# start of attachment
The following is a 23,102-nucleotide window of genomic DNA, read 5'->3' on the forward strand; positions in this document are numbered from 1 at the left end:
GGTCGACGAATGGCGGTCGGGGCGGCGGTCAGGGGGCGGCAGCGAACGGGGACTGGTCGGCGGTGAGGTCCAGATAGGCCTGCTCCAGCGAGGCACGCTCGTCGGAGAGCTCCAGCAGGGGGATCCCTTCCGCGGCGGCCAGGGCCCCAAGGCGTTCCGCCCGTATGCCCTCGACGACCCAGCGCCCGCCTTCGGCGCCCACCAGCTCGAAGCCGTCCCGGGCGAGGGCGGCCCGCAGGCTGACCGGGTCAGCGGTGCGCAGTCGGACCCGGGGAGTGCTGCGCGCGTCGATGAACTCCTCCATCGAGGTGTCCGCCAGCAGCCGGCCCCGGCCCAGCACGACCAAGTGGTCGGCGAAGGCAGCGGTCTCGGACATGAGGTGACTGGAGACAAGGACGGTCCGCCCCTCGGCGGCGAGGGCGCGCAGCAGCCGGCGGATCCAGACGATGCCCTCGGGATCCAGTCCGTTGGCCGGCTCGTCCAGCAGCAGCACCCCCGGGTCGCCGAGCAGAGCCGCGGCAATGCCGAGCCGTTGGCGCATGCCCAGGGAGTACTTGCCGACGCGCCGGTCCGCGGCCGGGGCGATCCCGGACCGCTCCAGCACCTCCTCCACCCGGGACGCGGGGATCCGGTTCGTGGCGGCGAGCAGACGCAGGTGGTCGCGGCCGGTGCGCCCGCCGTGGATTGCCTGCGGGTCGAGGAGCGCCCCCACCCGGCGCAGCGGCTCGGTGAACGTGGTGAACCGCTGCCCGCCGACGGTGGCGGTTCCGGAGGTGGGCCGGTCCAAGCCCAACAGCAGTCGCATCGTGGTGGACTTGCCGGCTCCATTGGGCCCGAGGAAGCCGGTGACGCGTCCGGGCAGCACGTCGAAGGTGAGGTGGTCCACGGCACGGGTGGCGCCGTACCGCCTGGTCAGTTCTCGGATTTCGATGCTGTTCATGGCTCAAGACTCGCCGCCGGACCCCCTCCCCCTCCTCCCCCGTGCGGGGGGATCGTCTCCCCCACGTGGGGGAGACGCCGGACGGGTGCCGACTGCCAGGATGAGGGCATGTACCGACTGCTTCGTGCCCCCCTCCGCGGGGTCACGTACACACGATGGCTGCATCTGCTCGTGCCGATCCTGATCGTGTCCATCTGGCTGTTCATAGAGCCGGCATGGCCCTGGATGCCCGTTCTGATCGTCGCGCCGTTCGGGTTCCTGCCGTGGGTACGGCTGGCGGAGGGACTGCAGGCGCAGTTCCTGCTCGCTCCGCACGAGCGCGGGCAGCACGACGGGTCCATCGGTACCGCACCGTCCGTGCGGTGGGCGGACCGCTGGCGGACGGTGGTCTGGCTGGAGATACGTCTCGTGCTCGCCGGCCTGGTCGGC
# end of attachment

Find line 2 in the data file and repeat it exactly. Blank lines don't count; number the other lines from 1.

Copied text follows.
GGTCGACGAATGGCGGTCGGGGCGGCGGTCAGGGGGCGGCAGCGAACGGGGACTGGTCGGCGGTGAGGTCCAGATAGGCCTGCTCCAGCGAGGCACGCTCGTCGGAGAGCTCCAGCAGGGGGATCCCTTCCGCGGCGGCCAGGGCCCCAAGGCGTTCCGCCCGTATGCCCTCGACGACCCAGCGCCCGCCTTCGGCGCCCACCAGCTCGAAGCCGTCCCGGGCGAGGGCGGCCCGCAGGCTGACCGGGTCAGCGGTGCGCAGTCGGACCCGGGGAGTGCTGCGCGCGTCGATGAACTCCTCCATCGAGGTGTCCGCCAGCAGCCGGCCCCGGCCCAGCACGACCAAGTGGTCGGCGAAGGCAGCGGTCTCGGACATGAGGTGACTGGAGACAAGGACGGTCCGCCCCTCGGCGGCGAGGGCGCGCAGCAGCCGGCGGATCCAGACGATGCCCTCGGGATCCAGTCCGTTGGCCGGCTCGTCCAGCAGCAGCACCCCCGGGTCGCCGAGCAGAGCCGCGGCAATGCCGAGCCGTTGGCGCATGCCCAGGGAGTACTTGCCGACGCGCCGGTCCGCGGCCGGGGCGATCCCGGACCGCTCCAGCACCTCCTCCACCCGGGACGCGGGGATCCGGTTCGTGGCGGCGAGCAGACGCAGGTGGTCGCGGCCGGTGCGCCCGCCGTGGATTGCCTGCGGGTCGAGGAGCGCCCCCACCCGGCGCAGCGGCTCGGTGAACGTGGTGAACCGCTGCCCGCCGACGGTGGCGGTTCCGGAGGTGGGCCGGTCCAAGCCCAACAGCAGTCGCATCGTGGTGGACTTGCCGGCTCCATTGGGCCCGAGGAAGCCGGTGACGCGTCCGGGCAGCACGTCGAAGGTGAGGTGGTCCACGGCACGGGTGGCGCCGTACCGCCTGGTCAGTTCTCGGATTTCGATGCTGTTCATGGCTCAAGACTCGCCGCCGGACCCCCTCCCCCTCCTCCCCCGTGCGGGGGGATCGTCTCCCCCACGTGGGGGAGACGCCGGACGGGTGCCGACTGCCAGGATGAGGGCATGTACCGACTGCTTCGTGCCCCCCTCCGCGGGGTCACGTACACACGATGGCTGCATCTGCTCGTGCCGATCCTGATCGTGTCCATCTGGCTGTTCATAGAGCCGGCATGGCCCTGGATGCCCGTTCTGATCGTCGCGCCGTTCGGGTTCCTGCCGTGGGTACGGCTGGCGGAGGGACTGCAGGCGCAGTTCCTGCTCGCTCCGCACGAGCGCGGGCAGCACGACGGGTCCATCGGTACCGCACCGTCCGTGCGGTGGGCGGACCGCTGGCGGACGGTGGTCTGGCTGGAGATACGTCTCGTGCTCGCCGGCCTGGTCGGC